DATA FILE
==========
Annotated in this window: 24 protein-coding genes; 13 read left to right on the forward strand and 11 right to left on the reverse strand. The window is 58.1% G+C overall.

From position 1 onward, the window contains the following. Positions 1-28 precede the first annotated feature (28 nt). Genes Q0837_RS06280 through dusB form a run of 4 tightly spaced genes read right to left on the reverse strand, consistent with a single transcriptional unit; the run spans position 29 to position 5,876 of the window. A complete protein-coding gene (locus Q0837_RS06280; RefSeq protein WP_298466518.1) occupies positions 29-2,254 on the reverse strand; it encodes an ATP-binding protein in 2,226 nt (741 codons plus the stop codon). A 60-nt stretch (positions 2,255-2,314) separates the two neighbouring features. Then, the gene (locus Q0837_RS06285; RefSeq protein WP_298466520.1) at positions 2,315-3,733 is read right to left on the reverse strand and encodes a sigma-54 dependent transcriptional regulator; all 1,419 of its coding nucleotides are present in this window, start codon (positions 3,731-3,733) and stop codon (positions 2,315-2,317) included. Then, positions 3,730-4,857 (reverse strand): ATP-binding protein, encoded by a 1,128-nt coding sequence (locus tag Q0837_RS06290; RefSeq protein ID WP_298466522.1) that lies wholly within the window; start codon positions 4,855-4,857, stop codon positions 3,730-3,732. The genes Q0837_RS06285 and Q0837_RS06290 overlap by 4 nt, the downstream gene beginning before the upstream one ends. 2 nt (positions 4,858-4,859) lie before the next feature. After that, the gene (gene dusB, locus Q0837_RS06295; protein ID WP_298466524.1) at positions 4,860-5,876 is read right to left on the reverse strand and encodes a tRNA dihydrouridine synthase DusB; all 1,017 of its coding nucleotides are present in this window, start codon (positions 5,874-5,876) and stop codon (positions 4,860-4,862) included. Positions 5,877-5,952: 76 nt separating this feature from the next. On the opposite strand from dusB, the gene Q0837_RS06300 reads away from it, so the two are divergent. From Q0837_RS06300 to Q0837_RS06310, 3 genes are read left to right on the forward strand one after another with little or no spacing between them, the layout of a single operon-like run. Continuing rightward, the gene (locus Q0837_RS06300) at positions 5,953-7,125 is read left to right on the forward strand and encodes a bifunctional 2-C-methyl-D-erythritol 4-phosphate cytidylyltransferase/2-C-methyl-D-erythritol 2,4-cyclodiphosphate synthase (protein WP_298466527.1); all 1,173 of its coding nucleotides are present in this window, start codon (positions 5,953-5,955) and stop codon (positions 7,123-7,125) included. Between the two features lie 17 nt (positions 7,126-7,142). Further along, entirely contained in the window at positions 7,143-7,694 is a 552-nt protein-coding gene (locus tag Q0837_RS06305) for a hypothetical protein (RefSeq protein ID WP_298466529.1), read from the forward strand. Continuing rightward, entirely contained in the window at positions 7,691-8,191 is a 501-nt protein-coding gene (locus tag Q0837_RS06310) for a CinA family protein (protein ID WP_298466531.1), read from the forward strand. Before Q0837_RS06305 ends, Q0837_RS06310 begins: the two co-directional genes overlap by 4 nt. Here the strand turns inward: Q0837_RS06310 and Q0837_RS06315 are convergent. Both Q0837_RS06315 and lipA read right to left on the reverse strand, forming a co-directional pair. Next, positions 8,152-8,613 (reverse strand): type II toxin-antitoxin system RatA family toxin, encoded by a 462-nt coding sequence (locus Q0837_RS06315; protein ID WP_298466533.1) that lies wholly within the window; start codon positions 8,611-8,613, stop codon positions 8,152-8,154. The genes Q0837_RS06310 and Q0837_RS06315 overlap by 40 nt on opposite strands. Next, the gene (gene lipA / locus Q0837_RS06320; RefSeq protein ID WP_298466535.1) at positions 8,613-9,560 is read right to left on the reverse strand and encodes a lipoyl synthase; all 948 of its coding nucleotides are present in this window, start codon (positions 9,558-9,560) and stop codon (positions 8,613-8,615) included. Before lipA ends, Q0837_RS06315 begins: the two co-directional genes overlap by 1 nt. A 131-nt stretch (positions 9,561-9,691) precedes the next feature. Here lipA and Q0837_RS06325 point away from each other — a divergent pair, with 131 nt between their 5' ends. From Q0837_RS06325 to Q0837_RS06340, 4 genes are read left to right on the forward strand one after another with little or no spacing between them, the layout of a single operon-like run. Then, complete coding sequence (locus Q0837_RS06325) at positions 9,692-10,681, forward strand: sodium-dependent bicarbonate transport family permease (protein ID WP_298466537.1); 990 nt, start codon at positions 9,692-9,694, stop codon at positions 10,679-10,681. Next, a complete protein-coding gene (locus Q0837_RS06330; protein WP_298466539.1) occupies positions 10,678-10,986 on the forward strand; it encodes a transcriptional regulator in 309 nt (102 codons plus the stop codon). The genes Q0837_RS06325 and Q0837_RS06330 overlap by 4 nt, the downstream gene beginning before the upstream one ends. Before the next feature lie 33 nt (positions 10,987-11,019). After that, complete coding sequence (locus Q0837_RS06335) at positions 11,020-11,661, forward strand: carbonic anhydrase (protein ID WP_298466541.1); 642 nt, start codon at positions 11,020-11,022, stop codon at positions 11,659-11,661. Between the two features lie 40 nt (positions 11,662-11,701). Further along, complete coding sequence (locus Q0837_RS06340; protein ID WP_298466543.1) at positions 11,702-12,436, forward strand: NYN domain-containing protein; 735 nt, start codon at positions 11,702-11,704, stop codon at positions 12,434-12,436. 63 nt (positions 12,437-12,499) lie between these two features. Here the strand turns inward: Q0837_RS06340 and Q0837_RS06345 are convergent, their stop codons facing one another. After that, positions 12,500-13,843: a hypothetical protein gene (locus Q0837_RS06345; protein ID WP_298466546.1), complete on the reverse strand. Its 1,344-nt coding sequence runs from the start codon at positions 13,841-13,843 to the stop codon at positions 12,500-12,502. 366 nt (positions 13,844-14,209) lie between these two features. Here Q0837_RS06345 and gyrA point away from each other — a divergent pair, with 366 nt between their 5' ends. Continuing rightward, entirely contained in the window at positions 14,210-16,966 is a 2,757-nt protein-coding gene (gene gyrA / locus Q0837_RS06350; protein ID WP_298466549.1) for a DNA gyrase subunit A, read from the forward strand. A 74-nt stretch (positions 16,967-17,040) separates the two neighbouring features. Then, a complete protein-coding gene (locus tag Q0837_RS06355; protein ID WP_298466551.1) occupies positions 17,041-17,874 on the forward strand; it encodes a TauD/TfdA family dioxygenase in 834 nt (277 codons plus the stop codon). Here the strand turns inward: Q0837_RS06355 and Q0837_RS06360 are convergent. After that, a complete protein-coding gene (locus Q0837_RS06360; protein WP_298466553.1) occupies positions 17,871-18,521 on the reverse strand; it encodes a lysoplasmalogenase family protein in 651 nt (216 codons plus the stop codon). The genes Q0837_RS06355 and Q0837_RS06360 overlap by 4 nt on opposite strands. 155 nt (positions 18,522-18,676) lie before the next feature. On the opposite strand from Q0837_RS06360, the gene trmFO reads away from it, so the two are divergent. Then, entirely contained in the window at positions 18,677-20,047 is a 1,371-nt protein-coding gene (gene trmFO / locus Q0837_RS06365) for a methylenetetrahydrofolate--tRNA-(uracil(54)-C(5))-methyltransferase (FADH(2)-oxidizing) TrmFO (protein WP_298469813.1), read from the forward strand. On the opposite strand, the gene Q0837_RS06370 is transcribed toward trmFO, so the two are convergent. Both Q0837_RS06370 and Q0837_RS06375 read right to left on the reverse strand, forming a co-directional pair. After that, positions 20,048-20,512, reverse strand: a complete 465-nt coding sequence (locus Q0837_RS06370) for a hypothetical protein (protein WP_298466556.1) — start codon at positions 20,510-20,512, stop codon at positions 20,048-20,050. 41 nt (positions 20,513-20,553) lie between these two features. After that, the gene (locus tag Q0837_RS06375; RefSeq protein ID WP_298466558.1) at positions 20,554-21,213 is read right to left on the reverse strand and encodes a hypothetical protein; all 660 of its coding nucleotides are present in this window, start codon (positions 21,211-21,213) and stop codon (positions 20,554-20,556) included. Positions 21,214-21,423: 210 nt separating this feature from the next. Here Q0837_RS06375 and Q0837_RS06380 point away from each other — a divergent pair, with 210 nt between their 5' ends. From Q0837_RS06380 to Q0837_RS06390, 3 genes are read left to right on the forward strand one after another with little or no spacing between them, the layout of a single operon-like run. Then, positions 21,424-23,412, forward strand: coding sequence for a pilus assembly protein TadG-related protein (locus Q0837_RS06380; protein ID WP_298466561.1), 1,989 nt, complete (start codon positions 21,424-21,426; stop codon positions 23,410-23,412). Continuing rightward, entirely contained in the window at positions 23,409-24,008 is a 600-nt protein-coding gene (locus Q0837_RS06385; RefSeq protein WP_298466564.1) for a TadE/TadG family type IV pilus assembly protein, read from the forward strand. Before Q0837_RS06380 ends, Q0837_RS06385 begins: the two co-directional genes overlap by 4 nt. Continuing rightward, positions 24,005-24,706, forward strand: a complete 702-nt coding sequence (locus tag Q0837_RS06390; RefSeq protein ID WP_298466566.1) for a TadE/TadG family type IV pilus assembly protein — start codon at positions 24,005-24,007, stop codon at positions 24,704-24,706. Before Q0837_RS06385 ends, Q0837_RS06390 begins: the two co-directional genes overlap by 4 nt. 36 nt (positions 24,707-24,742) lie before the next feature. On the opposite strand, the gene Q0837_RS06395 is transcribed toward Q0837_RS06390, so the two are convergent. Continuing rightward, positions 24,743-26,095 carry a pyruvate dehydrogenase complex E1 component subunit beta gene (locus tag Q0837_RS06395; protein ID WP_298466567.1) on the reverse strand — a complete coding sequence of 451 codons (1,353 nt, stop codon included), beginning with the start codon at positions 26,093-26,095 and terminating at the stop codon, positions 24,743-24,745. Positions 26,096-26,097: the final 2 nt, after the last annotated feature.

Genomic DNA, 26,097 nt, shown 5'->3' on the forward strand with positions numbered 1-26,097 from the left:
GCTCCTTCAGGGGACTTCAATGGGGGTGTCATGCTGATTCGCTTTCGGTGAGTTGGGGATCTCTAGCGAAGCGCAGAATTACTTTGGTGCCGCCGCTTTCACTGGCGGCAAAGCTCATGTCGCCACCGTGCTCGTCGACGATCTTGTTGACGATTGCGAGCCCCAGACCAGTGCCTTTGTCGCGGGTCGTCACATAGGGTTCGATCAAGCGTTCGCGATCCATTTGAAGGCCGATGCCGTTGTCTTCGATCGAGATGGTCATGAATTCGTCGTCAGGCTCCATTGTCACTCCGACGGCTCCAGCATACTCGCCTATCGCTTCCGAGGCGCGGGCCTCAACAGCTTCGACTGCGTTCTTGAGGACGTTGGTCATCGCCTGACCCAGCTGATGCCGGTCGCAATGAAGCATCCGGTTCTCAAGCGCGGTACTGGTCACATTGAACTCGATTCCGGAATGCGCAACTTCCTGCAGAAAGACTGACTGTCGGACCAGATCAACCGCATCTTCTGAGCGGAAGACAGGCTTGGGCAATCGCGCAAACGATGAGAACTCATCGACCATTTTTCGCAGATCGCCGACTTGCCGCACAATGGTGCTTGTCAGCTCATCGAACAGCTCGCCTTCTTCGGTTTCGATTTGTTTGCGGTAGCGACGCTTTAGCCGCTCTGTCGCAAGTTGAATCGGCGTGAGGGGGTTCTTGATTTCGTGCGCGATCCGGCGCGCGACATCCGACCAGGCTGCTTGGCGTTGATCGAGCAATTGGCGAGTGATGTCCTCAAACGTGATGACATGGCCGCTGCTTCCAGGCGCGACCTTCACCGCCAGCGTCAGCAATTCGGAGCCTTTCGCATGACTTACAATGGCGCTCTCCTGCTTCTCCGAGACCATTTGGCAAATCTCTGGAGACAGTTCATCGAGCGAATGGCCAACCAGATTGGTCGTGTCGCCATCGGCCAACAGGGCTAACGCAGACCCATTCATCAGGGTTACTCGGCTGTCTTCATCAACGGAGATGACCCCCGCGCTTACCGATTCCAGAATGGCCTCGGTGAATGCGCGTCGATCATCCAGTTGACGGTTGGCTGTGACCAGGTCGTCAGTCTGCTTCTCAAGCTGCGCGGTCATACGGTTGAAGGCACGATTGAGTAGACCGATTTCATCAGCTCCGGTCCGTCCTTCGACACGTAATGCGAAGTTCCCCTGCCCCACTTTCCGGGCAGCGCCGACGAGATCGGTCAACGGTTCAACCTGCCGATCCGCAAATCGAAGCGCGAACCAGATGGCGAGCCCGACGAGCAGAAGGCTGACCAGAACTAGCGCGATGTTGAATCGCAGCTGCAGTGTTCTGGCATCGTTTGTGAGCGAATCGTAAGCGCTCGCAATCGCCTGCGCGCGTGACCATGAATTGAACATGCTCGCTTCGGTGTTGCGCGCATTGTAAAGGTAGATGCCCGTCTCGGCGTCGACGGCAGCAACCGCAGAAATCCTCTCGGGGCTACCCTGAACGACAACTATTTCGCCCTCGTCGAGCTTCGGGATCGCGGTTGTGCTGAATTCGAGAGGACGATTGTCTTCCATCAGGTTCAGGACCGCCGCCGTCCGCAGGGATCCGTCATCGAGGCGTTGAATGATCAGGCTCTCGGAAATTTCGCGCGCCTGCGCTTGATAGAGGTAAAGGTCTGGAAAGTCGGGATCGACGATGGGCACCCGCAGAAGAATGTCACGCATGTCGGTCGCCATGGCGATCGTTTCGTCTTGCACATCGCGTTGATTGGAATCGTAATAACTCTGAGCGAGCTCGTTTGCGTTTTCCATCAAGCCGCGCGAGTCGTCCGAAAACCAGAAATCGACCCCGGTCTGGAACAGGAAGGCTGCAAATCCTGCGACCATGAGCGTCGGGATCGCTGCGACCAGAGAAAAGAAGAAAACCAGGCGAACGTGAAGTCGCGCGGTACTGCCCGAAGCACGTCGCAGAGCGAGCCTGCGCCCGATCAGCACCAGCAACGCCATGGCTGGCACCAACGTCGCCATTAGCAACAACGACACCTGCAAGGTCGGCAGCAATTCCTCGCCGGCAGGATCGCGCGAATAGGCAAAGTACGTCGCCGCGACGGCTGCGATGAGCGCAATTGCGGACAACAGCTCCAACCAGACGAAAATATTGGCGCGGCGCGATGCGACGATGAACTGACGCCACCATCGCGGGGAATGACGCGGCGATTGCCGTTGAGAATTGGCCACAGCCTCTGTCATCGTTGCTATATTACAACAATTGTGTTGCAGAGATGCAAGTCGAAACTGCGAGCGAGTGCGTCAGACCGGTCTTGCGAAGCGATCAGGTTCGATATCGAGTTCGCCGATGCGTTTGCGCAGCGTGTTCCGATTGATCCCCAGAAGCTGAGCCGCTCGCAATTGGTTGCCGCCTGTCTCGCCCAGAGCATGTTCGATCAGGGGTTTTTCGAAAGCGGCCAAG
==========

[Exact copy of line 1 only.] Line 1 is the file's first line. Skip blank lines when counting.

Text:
Annotated in this window: 24 protein-coding genes; 13 read left to right on the forward strand and 11 right to left on the reverse strand. The window is 58.1% G+C overall.